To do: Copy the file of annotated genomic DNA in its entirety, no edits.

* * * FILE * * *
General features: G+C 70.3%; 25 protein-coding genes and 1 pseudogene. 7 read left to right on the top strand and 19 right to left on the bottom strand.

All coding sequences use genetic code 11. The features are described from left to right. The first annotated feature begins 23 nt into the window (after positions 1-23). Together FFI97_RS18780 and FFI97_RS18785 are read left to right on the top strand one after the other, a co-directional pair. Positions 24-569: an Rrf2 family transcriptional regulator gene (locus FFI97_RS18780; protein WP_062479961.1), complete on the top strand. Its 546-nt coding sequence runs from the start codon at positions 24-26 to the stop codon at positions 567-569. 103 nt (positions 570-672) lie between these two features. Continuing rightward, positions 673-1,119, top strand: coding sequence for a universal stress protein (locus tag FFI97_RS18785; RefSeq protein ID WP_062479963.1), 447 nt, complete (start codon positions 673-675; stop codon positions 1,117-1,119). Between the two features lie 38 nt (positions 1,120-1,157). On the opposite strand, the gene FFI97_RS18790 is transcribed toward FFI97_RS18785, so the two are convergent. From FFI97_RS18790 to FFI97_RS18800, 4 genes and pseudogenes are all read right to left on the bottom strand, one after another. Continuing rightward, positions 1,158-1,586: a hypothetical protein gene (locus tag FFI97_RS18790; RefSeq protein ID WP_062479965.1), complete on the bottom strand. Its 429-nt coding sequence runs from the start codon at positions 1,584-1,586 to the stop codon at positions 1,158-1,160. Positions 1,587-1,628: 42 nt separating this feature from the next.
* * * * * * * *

General features: G+C 70.3%; 25 protein-coding genes and 1 pseudogene. 7 read left to right on the top strand and 19 right to left on the bottom strand.

All coding sequences use genetic code 11. The features are described from left to right. The first annotated feature begins 23 nt into the window (after positions 1-23). Together FFI97_RS18780 and FFI97_RS18785 are read left to right on the top strand one after the other, a co-directional pair. Positions 24-569: an Rrf2 family transcriptional regulator gene (locus FFI97_RS18780; protein WP_062479961.1), complete on the top strand. Its 546-nt coding sequence runs from the start codon at positions 24-26 to the stop codon at positions 567-569. 103 nt (positions 570-672) lie between these two features. Continuing rightward, positions 673-1,119, top strand: coding sequence for a universal stress protein (locus tag FFI97_RS18785; RefSeq protein ID WP_062479963.1), 447 nt, complete (start codon positions 673-675; stop codon positions 1,117-1,119). Between the two features lie 38 nt (positions 1,120-1,157). On the opposite strand, the gene FFI97_RS18790 is transcribed toward FFI97_RS18785, so the two are convergent. From FFI97_RS18790 to FFI97_RS18800, 4 genes and pseudogenes are all read right to left on the bottom strand, one after another. Continuing rightward, positions 1,158-1,586: a hypothetical protein gene (locus tag FFI97_RS18790; RefSeq protein ID WP_062479965.1), complete on the bottom strand. Its 429-nt coding sequence runs from the start codon at positions 1,584-1,586 to the stop codon at positions 1,158-1,160. Positions 1,587-1,628: 42 nt separating this feature from the next.